In the world of crime, the highest price that can be paid is one’s own life.

Whether for theft of property or theft of life, murder, and other personhood eliminations at unmatched extremes, the severest punishment in the land through all time has been the death penalty.

It is a punishment that has existed for a long as the concept of a justice system has. But justice is not always right. Sometimes the punishment falls onto the wrong person.

When it’s a fine or jail time, it’s upsetting, but the presence of potential innocence has detracted from the use of capital punishment in all but the most serious cases.

Sometimes being in the wrong place at the wrong time, and looking like the wrong kind of person to the wrong set of people, can put an innocent life under the threat of death.

And that’s exactly what happened to young George Stinney, the youngest person ever legally executed in America.

South Carolina Department of Archives and History

10 /10 Short Life

George Junius Stinney Jr. was born in 1929. He was African-American, living in an era post-slavery but before the Civil Rights movement in Alcolu, South Carolina.

The town was segregated, divided between White and Black families on either side of the railroad. It was a lumber town, primarily, but George’s family were meager farmers.

He would walk the cows through grazing after school, and his little sister Aime would sometimes be with him. He was only 14 when he was blamed for the murder of two local white girls and killed for it.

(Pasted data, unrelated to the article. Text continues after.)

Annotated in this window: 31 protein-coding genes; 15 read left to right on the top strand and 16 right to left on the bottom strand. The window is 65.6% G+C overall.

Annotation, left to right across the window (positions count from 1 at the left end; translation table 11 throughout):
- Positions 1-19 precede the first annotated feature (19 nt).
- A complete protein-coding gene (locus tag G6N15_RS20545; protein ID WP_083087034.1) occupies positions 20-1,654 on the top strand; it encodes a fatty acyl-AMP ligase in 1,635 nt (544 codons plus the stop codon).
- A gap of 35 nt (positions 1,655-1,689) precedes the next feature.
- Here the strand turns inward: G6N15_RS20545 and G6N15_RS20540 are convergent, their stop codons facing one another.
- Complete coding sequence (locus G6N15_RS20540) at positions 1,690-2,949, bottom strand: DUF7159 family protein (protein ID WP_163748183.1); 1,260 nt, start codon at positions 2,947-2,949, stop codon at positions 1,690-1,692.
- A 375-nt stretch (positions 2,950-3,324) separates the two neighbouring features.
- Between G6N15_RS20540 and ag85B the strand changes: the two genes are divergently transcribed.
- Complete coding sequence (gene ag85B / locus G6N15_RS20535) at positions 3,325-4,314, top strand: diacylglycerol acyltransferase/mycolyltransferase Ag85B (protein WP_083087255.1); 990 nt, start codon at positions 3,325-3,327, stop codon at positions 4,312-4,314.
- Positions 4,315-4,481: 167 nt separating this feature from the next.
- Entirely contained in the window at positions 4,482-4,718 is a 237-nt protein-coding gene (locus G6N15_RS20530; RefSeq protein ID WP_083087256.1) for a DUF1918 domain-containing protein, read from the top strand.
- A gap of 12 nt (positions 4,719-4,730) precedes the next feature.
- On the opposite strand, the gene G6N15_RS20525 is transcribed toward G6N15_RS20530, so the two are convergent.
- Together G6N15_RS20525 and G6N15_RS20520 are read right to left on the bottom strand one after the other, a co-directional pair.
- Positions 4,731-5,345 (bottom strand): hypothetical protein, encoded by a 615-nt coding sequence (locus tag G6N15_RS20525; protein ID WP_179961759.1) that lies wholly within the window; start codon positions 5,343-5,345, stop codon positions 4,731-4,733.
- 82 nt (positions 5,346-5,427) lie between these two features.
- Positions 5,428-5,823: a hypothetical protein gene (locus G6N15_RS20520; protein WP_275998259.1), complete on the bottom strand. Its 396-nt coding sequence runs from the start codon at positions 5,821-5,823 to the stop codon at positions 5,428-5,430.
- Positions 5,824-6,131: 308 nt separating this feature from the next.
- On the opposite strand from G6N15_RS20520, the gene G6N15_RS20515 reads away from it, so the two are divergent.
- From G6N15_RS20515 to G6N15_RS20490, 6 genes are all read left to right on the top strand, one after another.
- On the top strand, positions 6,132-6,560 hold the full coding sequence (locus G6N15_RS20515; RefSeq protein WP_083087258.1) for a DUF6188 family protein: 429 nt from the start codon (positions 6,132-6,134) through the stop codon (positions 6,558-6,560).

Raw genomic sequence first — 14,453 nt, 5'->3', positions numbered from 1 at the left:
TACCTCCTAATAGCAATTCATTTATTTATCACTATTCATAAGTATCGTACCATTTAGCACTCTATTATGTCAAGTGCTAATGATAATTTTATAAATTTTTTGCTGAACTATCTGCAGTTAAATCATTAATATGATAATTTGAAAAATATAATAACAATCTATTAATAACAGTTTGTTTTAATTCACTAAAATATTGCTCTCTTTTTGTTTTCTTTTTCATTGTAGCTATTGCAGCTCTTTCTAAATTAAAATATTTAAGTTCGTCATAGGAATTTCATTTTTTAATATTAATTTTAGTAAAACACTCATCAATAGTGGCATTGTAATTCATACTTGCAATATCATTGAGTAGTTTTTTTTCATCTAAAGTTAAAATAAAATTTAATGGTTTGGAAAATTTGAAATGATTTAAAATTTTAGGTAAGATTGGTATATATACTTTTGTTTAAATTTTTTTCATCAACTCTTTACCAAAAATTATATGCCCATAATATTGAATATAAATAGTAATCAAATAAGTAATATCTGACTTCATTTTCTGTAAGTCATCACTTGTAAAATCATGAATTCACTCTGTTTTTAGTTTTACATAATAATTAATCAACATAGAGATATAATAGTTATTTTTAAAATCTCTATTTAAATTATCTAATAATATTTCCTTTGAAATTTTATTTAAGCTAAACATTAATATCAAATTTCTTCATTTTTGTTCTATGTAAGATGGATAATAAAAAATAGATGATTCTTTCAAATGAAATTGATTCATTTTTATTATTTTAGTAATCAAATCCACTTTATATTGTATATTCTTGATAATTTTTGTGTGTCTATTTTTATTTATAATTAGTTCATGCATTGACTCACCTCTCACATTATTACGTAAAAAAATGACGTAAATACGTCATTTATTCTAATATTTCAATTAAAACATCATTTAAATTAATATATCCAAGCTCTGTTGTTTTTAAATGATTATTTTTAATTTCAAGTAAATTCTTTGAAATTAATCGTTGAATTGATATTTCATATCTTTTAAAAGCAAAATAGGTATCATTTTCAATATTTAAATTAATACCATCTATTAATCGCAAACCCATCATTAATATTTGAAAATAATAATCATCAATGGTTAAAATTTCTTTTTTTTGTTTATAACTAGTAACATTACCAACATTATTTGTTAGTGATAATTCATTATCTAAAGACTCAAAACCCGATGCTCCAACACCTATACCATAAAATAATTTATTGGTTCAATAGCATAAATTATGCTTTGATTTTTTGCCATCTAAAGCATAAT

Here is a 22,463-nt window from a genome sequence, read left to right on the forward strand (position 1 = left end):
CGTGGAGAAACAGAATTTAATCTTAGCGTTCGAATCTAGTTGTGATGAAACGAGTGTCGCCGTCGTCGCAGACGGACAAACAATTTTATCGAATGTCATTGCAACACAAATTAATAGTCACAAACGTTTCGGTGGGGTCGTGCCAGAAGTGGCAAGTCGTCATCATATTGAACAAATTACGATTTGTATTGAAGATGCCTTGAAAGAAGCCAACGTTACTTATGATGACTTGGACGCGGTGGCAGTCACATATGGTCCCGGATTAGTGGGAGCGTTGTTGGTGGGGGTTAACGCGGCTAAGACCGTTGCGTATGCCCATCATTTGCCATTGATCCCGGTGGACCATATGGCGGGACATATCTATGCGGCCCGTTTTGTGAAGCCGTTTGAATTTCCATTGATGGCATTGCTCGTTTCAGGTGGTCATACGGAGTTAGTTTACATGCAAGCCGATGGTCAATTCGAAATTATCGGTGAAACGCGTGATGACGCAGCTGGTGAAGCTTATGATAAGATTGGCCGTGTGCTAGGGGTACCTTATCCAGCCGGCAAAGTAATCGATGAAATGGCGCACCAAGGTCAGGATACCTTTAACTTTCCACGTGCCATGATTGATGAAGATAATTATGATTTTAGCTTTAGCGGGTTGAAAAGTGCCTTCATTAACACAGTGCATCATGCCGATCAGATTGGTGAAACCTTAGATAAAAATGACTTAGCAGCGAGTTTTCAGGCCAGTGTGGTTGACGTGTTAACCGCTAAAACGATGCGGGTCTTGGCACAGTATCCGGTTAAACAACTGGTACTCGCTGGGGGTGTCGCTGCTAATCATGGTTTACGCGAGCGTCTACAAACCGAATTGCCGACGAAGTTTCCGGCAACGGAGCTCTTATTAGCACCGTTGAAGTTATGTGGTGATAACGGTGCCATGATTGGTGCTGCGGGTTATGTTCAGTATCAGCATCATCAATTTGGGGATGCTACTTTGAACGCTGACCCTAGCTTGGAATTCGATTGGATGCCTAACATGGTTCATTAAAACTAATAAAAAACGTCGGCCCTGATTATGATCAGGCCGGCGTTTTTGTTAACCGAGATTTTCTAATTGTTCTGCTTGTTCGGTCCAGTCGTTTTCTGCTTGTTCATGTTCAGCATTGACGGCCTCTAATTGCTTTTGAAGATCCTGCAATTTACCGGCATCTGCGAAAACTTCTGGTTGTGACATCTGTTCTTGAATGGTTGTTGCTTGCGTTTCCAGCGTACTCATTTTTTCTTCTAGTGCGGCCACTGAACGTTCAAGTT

9 /10 More Than Two Victims

The murder victims at the time were Betty June Binnicker and Mary Emma Thames.

They were out looking for tart summer fruits while traveling along the railroad on their bike when they met George and Aime and asked if they had seen any flowers.

Then they went on their way. This is where all of the agreed-upon facts end. After they left, they never came home. They were found the next day beaten to death with a railroad spike and left in a ditch along the track.

8 /10 In The Dark

George was apprehended along with his older brother John. While under apprehension, George ended up confessing, alone in a room with white police officers at a point when his parents didn’t even know what was going on.

He was then confined in jail for 81 days without any potential or possibility of release. They had no bonds or bails; they had their confession and were moving forward as fast as they could with a trial.

His father was also fired and forced out of their company-provided housing. While they were relocating, they couldn’t even see George in prison until the trial.


7 /10 Fast Trial

Most murder trials can go on for days. There is often extensive evidence to go over and witnesses to testify. The charge of murder is steep and extreme.

It requires equally steep, extreme measures to ensure that a jury can make the most informed decision before verifying a verdict against a man with potential innocence.

George’s trial lasted one day, and the jury spent ten minutes deliberating before issuing their decision.

6 /10 Defenseless